While coronavirus lockdowns have put a halt to transportation, leading to lower pollution levels across the world, the slowdown in traffic in this pandemic has also lowered another big polluter: noise. Yousef Sakieh, who researches land use at the Gorgan University of Agricultural Sciences and Natural Resources in Iran, emphasized that transportation is key to urban noise. Thus, the world is expected to have lower noise levels during the pandemic.
The World’s Exposure to Noise Pollution
Many of us are well-aware of air pollution, water pollution, land pollution, etc. Noise pollution is equally dangerous. The World Health Organization (WHO) reported that it has affected over 100 million people across Europe. In Western Europe alone, road traffic noise accounts for premature deaths equivalent to the loss of roughly "1.6 million healthy years of life." "Noise continues to be a concern," Dr. Dorota Jarosińska, program manager for living and working environments at the WHO regional office for Europe, said.
The WHO guidelines released in 2018 described noise pollution as very diverse since each source has different characteristics of loudness and consistency, according to the report. Thus, the health impacts of each type vary as well. In general, excessive noise can affect blood pressure, hypertension, and heart disease, which can lead to heart attacks and mortality from cardiovascular disease. Dr. Yutong Samuel Cai, an epidemiologist at Imperial College London, said that there’s consistent evidence that road traffic noise leads to heart attacks.
Previous studies revealed that long-term exposure to traffic noise affects our blood biochemistry. Noise pollution from road traffic has also been linked to instances of type 2 diabetes. The European Environment Agency blames it for 10,000 premature deaths, 43,000 hospital admissions, and 900,000 cases of hypertension a year in Europe. According to The Guardian, an online British site, it is also thought that noise triggers the release of the stress hormone cortisol, which damages blood vessels over time.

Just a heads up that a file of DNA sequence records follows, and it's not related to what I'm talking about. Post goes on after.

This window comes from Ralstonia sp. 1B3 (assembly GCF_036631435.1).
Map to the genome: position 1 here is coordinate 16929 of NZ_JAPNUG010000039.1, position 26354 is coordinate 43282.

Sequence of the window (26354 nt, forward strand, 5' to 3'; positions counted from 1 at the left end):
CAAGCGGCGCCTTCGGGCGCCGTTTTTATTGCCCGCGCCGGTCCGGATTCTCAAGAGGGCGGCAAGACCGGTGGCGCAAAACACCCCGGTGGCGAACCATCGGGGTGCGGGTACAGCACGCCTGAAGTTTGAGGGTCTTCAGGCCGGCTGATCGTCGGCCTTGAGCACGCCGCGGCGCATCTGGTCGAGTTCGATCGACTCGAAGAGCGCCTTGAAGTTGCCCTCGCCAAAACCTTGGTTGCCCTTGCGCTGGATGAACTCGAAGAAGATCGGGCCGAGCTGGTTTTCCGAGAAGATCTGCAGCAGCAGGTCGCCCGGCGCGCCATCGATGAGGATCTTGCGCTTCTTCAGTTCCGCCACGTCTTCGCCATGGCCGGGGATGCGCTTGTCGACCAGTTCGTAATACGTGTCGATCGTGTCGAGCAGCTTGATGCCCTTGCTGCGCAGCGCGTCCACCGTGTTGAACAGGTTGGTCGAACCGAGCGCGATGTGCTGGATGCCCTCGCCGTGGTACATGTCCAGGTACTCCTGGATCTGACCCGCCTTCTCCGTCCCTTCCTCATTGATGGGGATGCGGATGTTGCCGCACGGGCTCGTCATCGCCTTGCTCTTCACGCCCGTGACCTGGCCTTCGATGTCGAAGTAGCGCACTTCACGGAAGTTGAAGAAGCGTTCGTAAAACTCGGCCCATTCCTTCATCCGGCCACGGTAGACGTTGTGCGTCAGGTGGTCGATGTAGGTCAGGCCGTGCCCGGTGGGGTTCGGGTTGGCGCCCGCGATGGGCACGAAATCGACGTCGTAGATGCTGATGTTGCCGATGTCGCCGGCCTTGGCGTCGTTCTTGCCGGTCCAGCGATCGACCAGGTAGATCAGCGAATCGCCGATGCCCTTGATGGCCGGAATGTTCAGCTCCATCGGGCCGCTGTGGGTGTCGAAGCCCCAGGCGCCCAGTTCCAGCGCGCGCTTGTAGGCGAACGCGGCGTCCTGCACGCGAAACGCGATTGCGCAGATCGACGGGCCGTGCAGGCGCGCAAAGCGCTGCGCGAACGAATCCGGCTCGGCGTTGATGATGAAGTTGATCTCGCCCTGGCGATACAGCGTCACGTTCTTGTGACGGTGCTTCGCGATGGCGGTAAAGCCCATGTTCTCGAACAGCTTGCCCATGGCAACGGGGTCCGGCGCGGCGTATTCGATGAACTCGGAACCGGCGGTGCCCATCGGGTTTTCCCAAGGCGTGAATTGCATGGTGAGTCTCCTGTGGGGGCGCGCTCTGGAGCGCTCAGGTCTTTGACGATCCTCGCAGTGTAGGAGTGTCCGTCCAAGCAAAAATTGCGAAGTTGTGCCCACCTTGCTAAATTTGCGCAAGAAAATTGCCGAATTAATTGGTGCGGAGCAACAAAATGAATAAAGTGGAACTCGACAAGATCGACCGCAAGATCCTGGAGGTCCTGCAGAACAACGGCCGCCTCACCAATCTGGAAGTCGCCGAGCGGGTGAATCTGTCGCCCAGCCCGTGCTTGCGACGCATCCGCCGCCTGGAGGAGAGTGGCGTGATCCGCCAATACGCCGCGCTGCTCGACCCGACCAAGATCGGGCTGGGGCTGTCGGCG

The 2017 Worldwide Hearing Index found out that Guangzhou in China had the worst noise pollution, followed by Delhi, Cairo, Mumbai, Istanbul, and Beijing. The sources of noise were commonly found in transport such as road, rail, and air traffic. Other sources include construction and industry, and radios and televisions blaring in shops, restaurants, and bars. On the other hand, the top five quietest cities were all in Europe: Zurich, Vienna, Oslo, Munich, and Stockholm.
According to the World Economic Forum, an independent international organization committed to improving the state of the world by engaging business, political, academic, and other leaders of society to shape global, regional, and industry agendas, the researchers were able to gather the findings after analyzing the hearing test results of 200,000 of their users. The data were combined with data on noise pollution from the WHO and SINTEF, a Norwegian-based research organization.
Noise Pollution During a Pandemic
There are only a few times when streets are quieter than usual: during special occasions, particularly Christmas Eve. However, as one-third of the world's population is placed under some form of lockdown, a reduction in noise was observed.